Inhaled corticosteroids and the increased risk of pneumonia.Ther Adv Respir Dis. 2013 Aug; 7(4):225-34.TA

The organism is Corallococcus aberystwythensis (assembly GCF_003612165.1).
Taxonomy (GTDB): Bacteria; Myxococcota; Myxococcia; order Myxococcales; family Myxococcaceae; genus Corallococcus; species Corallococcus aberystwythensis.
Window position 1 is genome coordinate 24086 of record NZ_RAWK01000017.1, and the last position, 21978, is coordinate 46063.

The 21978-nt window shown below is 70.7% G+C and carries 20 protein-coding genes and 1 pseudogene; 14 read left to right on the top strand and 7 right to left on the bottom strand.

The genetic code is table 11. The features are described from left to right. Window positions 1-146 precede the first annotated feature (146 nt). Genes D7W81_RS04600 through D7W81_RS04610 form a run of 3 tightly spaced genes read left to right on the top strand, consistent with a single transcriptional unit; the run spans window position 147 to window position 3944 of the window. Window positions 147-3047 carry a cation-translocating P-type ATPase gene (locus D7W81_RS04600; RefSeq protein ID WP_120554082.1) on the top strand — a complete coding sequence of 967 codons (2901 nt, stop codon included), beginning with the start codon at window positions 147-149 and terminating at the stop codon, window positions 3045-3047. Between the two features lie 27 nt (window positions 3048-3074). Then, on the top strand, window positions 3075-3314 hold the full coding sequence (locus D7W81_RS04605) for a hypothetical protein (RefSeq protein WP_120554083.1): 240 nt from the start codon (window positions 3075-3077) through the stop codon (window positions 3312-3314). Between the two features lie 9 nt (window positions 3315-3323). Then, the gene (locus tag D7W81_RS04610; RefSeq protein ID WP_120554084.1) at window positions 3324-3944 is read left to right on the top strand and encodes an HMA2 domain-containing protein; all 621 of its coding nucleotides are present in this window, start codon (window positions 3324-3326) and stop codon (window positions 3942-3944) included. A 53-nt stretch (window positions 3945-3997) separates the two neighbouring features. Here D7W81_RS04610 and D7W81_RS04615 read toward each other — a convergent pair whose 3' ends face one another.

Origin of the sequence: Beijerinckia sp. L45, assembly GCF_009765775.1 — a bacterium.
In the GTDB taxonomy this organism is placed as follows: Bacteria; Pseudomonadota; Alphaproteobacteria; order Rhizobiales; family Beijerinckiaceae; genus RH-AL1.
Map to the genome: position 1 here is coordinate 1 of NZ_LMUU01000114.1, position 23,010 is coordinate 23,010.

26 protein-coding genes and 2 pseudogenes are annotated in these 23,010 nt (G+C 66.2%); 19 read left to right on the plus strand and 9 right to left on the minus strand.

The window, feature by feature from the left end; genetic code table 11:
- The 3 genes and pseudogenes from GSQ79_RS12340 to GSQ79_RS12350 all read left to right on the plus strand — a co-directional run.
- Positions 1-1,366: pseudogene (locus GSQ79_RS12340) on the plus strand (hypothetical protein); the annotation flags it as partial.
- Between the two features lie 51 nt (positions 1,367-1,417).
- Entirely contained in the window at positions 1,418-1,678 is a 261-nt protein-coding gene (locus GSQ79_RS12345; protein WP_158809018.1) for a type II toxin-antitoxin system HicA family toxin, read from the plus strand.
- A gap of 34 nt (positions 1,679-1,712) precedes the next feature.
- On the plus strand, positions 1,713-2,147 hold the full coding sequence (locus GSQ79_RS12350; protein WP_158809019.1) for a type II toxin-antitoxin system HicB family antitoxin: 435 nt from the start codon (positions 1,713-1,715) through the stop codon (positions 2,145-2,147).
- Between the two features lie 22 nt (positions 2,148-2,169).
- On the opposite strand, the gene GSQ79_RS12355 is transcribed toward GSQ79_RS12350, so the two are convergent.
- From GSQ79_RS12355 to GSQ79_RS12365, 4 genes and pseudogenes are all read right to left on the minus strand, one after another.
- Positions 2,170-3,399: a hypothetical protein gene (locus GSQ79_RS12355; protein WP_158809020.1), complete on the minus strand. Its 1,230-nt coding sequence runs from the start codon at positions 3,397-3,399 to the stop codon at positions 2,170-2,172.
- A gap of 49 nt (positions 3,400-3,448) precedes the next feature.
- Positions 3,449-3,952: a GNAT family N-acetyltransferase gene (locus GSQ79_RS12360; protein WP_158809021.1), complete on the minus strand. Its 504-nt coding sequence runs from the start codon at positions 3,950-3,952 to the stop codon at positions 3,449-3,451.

Recently it has been suggested that there is a causal association between the use of inhaled corticosteroids (ICSs) and the risk of developing pneumonia in patients with chronic obstructive pulmonary disease (COPD). An increased risk of pneumonia associated with ICS use has been seen in trials with different design, different study populations and with evidence of a dose-response relationship. However, as none of these clinical trials were originally designed to assess pneumonia risk, radiographic confirmation of pneumonia was not always obtained. The extent to which pneumonia events have been confounded with acute exacerbations of COPD is unclear. As increased pneumonia events were not associated with increased mortality it remains unclear what the clinical significance of these findings are. Further complicating the association between ICSs and pneumonia is that meta-analyses restricted to budesonide trials have not shown an increased risk of pneumonia, and no association has been seen in patients with asthma. A number of mechanisms by which ICSs could increase the risk of pneumonia have been proposed, principally related to their immunosuppressive effect. Well-designed clinical trials with predefined endpoints and objective pneumonia definitions are needed before the real risk of pneumonia conferred by ICSs can be established. In the meantime, it seems reasonable to reduce ICSs given to COPD patients to the lowest effective doses, reduce the risk in individual patients by ensuring appropriate vaccination and to be vigilant for the possibility of pneumonia in patients with COPD on ICSs as they largely overlap with those of an acute exacerbation.